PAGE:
June 21, 2024

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Quebec man has two fingers amputated to cure body integrity dysphoria

6 min read

It’s not the first time amputation has been used as a treatment for the rare condition

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Ever since he was a child he’d had “incessant,” intrusive thoughts about his left hand’s fourth and fifth fingers, the sensation that they weren’t his, that they didn’t belong to his body. At night, he’d wake from nightmares that his fingers were burning or rotting.

The young Quebec man was so desperate to get rid of his fingers he contemplated building a small, makeshift guillotine. “He couldn’t imagine himself living for the years to come with those fingers,” according to a recently published case report.

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Instead, a surgeon at his local hospital agreed to an elective amputation in what is being called the first described case of “digits amputation” for body integrity dysphoria, or BID, a rare and complex condition characterized by an intense desire to amputate a perfectly healthy body part, such as an arm or a leg.

The Quebec case involved an ambidextrous 20-year-old whose attempts at “non-invasive” relief, including cognitive behavioural therapy, Prozac-like antidepressants and exposure therapy, only increased his distress.

“He hides his fingers, keeps them flexed, leading to impaired dexterity, localized pain, irritability and anger,” Dr. Nadia Nadeau, of the department of psychiatry at Université Laval wrote in the journal Clinical Case Reports. He grew more determined to find a way to get rid of fingers he considered “intrusive, foreign, unwanted.”

“He had contemplated asking a friend to watch over him and be prepared to call emergency services in case his attempt led to a need for resuscitation,” Nadeau wrote.

After undergoing elective amputation, the nightmares and emotional distress immediately stopped, Nadeau said. The post-op pain resolved within a week, there was no “phantom pain” at one month follow-up and, without the two missing fingers, “he was able to pursue the life he envisioned as a complete human being without those two fingers bothering him.”

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“He won arm-wrestling games, was able to drive his four wheels, kept working with his hands without any problem,” Nadeau wrote. He was less angry, had “constructive life plans,” got along better at work and with family and has had no regrets, she said.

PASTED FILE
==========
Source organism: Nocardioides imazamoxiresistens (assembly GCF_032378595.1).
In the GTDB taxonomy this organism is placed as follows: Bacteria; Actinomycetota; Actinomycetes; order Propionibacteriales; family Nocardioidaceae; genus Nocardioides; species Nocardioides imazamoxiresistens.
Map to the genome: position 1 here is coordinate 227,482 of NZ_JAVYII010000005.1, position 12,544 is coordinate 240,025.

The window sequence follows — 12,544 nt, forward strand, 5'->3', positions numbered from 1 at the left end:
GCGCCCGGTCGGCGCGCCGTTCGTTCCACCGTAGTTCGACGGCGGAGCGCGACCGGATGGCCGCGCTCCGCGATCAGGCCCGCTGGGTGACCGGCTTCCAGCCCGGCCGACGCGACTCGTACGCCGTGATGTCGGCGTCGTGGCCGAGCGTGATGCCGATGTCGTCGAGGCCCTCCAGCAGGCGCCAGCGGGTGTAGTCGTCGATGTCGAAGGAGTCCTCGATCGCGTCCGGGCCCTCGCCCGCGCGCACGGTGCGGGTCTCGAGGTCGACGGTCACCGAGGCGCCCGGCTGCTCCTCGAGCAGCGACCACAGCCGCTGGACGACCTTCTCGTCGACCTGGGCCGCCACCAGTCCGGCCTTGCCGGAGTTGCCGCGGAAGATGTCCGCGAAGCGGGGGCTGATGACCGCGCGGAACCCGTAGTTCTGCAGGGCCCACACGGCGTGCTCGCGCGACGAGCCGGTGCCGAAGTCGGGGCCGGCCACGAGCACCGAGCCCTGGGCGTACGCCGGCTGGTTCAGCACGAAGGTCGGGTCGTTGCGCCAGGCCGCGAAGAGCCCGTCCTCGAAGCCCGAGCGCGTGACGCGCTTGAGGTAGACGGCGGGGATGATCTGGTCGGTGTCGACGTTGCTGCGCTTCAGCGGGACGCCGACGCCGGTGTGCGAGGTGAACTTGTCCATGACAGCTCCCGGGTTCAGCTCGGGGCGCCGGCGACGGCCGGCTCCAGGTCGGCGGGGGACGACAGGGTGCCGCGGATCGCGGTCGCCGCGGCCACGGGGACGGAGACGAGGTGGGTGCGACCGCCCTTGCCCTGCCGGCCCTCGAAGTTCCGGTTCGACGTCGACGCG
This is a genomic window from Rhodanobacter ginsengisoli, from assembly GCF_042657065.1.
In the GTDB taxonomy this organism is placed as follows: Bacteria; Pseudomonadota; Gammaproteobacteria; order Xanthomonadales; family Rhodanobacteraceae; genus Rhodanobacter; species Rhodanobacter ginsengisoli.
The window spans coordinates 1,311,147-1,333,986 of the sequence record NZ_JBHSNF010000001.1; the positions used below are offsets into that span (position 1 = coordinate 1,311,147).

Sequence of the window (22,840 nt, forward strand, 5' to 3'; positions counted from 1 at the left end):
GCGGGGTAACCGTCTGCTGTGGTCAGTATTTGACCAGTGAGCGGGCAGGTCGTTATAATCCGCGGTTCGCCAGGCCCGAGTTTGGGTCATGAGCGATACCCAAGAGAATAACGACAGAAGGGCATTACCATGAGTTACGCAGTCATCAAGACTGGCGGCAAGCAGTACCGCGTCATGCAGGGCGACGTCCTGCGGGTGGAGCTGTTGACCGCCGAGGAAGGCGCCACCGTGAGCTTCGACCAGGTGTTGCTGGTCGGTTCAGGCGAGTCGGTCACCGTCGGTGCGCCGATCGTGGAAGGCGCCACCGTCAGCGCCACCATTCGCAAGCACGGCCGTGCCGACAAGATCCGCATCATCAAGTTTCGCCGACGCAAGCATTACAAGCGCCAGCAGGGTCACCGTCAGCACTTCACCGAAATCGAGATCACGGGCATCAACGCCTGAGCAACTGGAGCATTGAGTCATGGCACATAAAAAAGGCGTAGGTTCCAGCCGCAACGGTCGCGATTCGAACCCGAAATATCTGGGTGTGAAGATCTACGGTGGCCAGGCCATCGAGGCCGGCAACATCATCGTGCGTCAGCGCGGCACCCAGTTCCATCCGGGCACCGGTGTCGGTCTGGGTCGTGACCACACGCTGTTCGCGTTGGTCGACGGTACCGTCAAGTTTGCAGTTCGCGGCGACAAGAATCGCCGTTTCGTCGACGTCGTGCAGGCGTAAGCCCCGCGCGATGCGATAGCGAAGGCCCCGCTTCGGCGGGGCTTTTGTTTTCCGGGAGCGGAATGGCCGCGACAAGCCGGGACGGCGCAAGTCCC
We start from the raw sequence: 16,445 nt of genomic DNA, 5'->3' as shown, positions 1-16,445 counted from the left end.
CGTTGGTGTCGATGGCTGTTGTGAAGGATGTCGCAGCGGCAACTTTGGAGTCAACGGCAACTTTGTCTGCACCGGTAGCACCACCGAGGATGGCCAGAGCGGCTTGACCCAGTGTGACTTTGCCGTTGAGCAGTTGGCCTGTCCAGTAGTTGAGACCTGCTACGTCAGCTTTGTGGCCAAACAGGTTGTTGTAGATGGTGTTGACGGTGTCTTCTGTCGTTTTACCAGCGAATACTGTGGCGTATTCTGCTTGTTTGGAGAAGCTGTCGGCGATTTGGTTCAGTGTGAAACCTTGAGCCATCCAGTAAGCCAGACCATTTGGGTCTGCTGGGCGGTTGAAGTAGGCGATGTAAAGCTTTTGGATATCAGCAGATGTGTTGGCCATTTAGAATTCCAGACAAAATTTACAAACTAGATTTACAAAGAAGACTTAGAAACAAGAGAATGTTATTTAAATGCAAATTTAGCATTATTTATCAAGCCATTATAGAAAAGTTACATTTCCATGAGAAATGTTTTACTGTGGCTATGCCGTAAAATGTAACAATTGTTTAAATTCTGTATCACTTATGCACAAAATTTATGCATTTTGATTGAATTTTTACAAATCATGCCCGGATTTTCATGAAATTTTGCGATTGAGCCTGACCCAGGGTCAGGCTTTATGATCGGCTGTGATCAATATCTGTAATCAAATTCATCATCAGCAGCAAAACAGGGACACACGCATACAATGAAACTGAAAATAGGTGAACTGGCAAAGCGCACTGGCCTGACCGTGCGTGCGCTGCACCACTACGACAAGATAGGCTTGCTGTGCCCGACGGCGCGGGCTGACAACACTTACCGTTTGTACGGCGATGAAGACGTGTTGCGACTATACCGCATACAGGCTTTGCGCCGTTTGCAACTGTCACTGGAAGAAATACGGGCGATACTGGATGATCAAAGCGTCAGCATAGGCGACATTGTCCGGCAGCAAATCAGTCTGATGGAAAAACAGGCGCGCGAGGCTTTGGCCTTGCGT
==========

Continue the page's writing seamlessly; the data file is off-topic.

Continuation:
The amputation enabled him to live in alignment with his perceived identity

It’s not the first time amputation has been used as a treatment for BID. In the late 1990s, a surgeon in Scotland amputated one leg above the knee each in two men who’d felt a “desperate” need to be amputees, and who had been turned away by other doctors.

Despite the scandal that erupted, “At the end of the day I have no doubt that what I was doing was the correct thing for those patients,” the surgeon, Dr. Robert Smith, told a press conference.

The fact that there were only two fingers involved in the Quebec case, as opposed to a complete limb, made the decision to proceed easier for the medical team, Nadeau said.

For the patient, amputation “proved to be a highly satisfying curative treatment,” she reported.

“He is now living a life free from distressing preoccupations about his fingers, with all his symptoms related to BID resolved,” Nadeau wrote. “The amputation enabled him to live in alignment with his perceived identity.”

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Parallels have sometimes been drawn between BID and gender dysphoria. Nadeau’s patient, after doing some research, “related his condition to gender dysphoria,” she said. People with BID often feel their physical body doesn’t align with the image of the body they have in their minds.

While cutting off healthy, functioning body parts for psychological distress raises ethical concerns, BID sufferers sometimes resort to self-mutilation or “black-market” amputations, risking their lives, Nadeau said.

In 2008, an Australian man stuck his right leg, a limb he’d “hated” since childhood, in a bucket of dry ice for six hours, damaging the leg so badly doctors had no option but to amputate it below the knee. As Wired reported, the man, Robert Vickers, described experiencing “absolute ecstasy” when he woke up in hospital, missing his leg.

“The most naïve, succinct popular explanation is that someone wishing to have an amputation or paralysis must be ‘crazy’ or ‘insane.’ Both are wrong,” German neuropsychologist Erich Kasten wrote in a review of 20 years of research into BID.

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BID is likely rooted in an organic dysfunction in the brain, Kasten said, possibly “faulty connections” formed before birth and, as a result, “the corresponding body part is not correctly represented in the mental body image.”

“BID-affected people can move their leg or arm, but it is not really a part of what they perceive as their own body,” Kasten wrote.

The young Quebec man, whose brain imaging was normal, was embarrassed about telling his family what he was experiencing.

“Recognizing and addressing the unique needs of (BID) patients can lead to a future where they can live with more dignity, respect and optimal well-being,” Nadeau wrote.

National Post

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